Pakistan media finds "a wicked axis" of New Delhi, Washington and Tel Aviv ganging up against Islamabad. In this backdrop, protecting Pakistan from terrorists and securing the national border are the key issues on the media agenda.

The sense of paranoia is apparent in a Frontier Post editorial published on Tuesday. It says "what can you expect when a wicked axis of America's CIA, India's RAW and Israel's Mossad are so active in fuelling and fanning militancy in our tribal region? Why is it (government) keeping mum? It is because of the wickedness of this wicked axis, our military and our people have been pitched against each other."

In an opinion piece, the Post explains why crippling the ISI would be suicidal. "For last several years Indian Intelligence Agency RAW, Afghan intelligence, allegedly Israeli Mossad, and others are aiding and fuelling Balochistani separatists, causing trouble in Karachi, and turmoil in North West Frontier Province. Pakistani people resent this external interference. The vast majority of Pakistanis fully support the ISI and fully expect it to aggressively counter conspiracy of external powers, and treacherous acts," says the Peshawar-based newspaper.

The Tuesday editorial of The Nation, Lahore, points out contradictionsin statements of US Secretary of State Condoleezza Rice and Senator John McCain, to conclude that "the Americans must stop playing the devil's advocate and compel New Delhi to furnish concrete evidence to Islamabad of involvement in the Mumbai tragedy from the Pakistani side. India needs to be delivered a stern warning against creating war hysteria and at the same time also threatening Pakistan's security by spreading its intelligence networks in Afghanistan."

In this atmosphere of mistrust, Irfan Husain comes across as a voice of reason. In his column published in The Dawn, Husain wonders whether Pakistan is really a responsible state. "Indeed, a responsible state would hardly allow the likes of Maulana Masood Azhar of the Jaish-i-Mohammad; Hafiz Saeed of the Lashkar-i-Taiba; and the Indian criminal Dawood Ibrahim to run around loose. Every time the West raises a hue and cry following a particularly vicious terrorist attack, a few militant leaders and their followers are picked up, only to be released once the furore has died down. This sends a clear signal to the security agencies that these terrorists are above the law. So why should they risk their lives arresting them, only to see them being released a few weeks later?," he writes.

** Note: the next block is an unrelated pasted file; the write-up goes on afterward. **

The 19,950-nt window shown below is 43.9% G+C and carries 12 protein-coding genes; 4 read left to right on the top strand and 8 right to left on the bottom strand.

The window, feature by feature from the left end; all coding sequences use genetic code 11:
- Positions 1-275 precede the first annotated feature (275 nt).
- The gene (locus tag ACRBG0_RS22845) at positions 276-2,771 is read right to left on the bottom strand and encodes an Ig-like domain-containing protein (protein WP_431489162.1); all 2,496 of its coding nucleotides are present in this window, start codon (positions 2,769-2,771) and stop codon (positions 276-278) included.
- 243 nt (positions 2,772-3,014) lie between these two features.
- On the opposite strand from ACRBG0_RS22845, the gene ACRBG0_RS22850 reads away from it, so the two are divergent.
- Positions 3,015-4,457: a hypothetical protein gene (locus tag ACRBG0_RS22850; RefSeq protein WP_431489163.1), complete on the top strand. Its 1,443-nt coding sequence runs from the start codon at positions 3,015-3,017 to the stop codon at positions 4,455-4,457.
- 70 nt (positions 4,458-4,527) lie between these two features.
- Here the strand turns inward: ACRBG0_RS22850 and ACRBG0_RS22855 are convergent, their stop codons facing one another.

A straight-speak Dawn editorial titled The Terrorism Riddle is sharply critical of the US role in fuelling terrorism in Pakistan. "Indian and American officials suggest that a Pakistani connection to the Mumbai attacks has been irrefutably established, at least in the eyes of the wider world. (There is an) unspoken line of allegation against Pakistan: that we are a state with weak governance where terrorist groups have long run amok. We wish the world, and in particular the US, was not so selective in its memories of what has brought Pakistan to such a pass," says the editorial.

"If Lashkar-e-Taiba has grown to a position of such strength, it has not done so in a vacuum. The Lashkar's capabilities grew on the watch of Gen Musharraf supported by American dollars. Militancy is a problem in the region not only because of Pakistan's numerous sins of commission but also because of the sins of the US. Making the region a safe place is no easy task now."

The Karachi-based daily, The News, reports the resurrection of Pakistan's Defence Committee of the Cabinet by Prime Minister Syed Yousuf Raza Gilani. The defence committee was dormant for some time but was revived on Monday. National security was the main issue of discussion.

Interestingly, the News reports that Indian external affairs minister Pranab Mukherjee did call President Zardari. "The government has unimpeachable evidence about the phone call made by the Indian minister for external affairs Pranab Mukherjee to President Asif Ali Zardari and such proofs would be provided to the relevant people but the government would not allow it to become yet another controversy."